Waiting for a snap in the pay gap

Emily Morris, Staff Reporter

Okay, but now what?

College is flooded with networking opportunities to prepare for the next chapter—whether that next step be graduate school, a job, or something else entirely. However, some of the most experienced people weaved in college life are being deprived of recognition.

Professors are consistently underpaid throughout many universities, despite their level of education. There are dwindling possibilities for promotion, and part-time positions seem like a dead end according to USA Today College.  

“I received my doctorate nine years ago,” said Joseph Fruscione, a former part-time professor at George Washington University, in an interview with USA Today College. “Folks with a lot of experience part-timing are seen as washed up or stale. I realized I was never going to move up.”

This epidemic is transcending through both private and public universities. In fact, the average annual income for a professor is $58,830, depending on tenure and speciality, according to the United States Bureau of Labor Statistics. Some educators are choosing to stick around through a competitive job market at universities because of a passion for their fields and students.  

“Once I discovered linguistics, I knew that I had to spend the rest of my life teaching people about it,” said Hunter Lockwood, a linguistics professor at Oakland University. “I needed to share this with everybody.”

Dedication does not always convey direct appreciation though. As students, many are aware of the skyrocketing levels in the cost of tuition each year—just this past year, OU’s tuition rose 3.7 percent. Clearly, these added funds aren’t entering the pockets of the professors, though, who are the bread and butter of the university.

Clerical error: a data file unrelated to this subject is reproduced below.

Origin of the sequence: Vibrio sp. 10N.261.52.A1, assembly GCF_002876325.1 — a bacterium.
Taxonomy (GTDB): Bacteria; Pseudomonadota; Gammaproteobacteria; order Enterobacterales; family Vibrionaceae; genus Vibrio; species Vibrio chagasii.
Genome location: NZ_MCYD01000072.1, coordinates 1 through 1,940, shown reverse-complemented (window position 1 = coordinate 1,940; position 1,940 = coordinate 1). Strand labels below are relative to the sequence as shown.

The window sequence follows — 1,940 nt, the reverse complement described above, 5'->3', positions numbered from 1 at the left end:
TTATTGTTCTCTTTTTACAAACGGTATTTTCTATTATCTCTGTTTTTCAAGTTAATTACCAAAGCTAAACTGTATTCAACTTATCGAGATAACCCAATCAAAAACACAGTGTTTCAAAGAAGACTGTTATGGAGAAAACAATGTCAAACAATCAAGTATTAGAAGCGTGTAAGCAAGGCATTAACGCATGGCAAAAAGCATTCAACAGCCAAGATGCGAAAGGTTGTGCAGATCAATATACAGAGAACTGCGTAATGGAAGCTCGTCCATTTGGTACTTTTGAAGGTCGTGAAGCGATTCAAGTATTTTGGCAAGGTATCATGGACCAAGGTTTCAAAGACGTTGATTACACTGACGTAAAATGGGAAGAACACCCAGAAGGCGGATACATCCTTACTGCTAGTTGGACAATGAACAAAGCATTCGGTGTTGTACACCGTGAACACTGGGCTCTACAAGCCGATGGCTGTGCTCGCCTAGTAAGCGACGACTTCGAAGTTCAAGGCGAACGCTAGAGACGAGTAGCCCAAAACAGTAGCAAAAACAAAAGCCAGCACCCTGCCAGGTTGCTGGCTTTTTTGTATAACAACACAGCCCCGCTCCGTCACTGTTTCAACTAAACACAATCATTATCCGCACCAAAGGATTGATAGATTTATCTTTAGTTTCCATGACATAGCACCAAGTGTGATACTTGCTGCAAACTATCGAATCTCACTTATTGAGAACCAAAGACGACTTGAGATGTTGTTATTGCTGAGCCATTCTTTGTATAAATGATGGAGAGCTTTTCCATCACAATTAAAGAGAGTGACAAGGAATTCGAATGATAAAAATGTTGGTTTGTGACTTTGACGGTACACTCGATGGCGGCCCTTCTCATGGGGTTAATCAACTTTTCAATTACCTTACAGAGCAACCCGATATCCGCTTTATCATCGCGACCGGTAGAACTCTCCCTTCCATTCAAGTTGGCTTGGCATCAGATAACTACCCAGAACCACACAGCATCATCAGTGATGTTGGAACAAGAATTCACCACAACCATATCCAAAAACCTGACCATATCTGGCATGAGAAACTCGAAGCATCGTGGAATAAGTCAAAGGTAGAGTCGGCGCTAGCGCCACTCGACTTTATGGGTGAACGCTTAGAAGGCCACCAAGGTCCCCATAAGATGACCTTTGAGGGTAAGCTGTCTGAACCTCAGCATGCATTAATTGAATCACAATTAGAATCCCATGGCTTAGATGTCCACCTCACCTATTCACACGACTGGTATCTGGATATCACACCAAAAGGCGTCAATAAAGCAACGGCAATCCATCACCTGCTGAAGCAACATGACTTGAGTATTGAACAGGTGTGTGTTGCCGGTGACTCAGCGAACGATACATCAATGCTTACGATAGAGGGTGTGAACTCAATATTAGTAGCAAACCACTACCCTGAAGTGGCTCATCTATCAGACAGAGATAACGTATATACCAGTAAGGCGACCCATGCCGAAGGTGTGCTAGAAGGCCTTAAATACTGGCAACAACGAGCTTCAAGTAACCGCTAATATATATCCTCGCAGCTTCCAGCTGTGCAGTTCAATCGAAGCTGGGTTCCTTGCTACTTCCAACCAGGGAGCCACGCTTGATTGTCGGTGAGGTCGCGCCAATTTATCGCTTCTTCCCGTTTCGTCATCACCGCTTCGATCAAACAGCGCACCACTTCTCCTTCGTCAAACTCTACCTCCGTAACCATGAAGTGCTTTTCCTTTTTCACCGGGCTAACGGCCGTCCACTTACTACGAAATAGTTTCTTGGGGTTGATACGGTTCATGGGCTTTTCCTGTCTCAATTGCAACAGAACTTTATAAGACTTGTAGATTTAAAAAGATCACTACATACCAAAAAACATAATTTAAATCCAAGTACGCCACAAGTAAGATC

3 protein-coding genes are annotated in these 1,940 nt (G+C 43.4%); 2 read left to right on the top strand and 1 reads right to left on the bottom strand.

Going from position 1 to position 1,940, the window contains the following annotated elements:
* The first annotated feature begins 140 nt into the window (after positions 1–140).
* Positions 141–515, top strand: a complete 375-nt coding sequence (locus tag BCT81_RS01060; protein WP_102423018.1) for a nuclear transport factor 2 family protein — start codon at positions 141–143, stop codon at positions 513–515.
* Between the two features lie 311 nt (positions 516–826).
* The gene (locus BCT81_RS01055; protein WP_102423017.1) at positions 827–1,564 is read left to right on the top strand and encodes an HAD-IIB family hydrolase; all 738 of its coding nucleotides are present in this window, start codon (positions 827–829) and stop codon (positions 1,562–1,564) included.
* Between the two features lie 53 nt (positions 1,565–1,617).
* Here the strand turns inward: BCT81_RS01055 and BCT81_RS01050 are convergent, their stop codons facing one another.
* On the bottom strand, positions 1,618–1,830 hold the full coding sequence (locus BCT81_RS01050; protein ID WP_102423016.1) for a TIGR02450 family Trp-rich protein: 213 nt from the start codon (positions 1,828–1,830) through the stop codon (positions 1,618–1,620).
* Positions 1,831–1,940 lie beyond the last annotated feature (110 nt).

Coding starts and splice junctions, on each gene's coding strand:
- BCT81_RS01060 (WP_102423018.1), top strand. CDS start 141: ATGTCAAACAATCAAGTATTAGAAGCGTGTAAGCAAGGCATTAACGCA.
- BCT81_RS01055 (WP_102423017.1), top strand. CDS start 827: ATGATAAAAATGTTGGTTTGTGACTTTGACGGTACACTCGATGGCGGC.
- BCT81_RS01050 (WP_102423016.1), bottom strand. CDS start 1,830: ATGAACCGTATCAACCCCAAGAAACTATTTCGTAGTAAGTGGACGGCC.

“The demands of teaching at a university extend far beyond our classroom duties, keeping us at our desks long after the traditional work day has ended,” said Jennifer Gower-Toms, a Oakland University literature professor. “Most professors that I know go into this profession knowing that the pay will not align with the work they will be expected to do.”

Even so, the college degree to which these educators contribute is not only becoming increasingly expensive, but “overvalued” today, according to The Nation. With these statistics, how could professor income remain stagnant? Professors are a necessity for the current learning environment within universities.

Michigan is becoming less invested in the fate of our secondary education system, which has led to the increase in tuition rates. This devastating cycle could be leading to poorer quality education, aside from the few educators that are truly passionate, according to The Center of American Progress. Many staff members throughout universities are forced to settle for part-time positions to nurse a lack of funding and an oversupply of professionals.    

Additionally, the number of non-academic professionals has almost doubled in the last 25 years. These employees, surprisingly, have not experienced the same boom in part-time positions and underpayment, according to The New England Center for Investigative Reporting. This dangerous power gap has allowed for educators to get left behind.  

Combining a lack of state involvement and miscommunication amongst faculty, professors are facing a challenging environment. There does not seem to be a clear solution in the near future to remedy our educators lack of appreciation, but as long as college is valued so highly, passionate educators will be needed, whether their pay resembles their work ethic or not.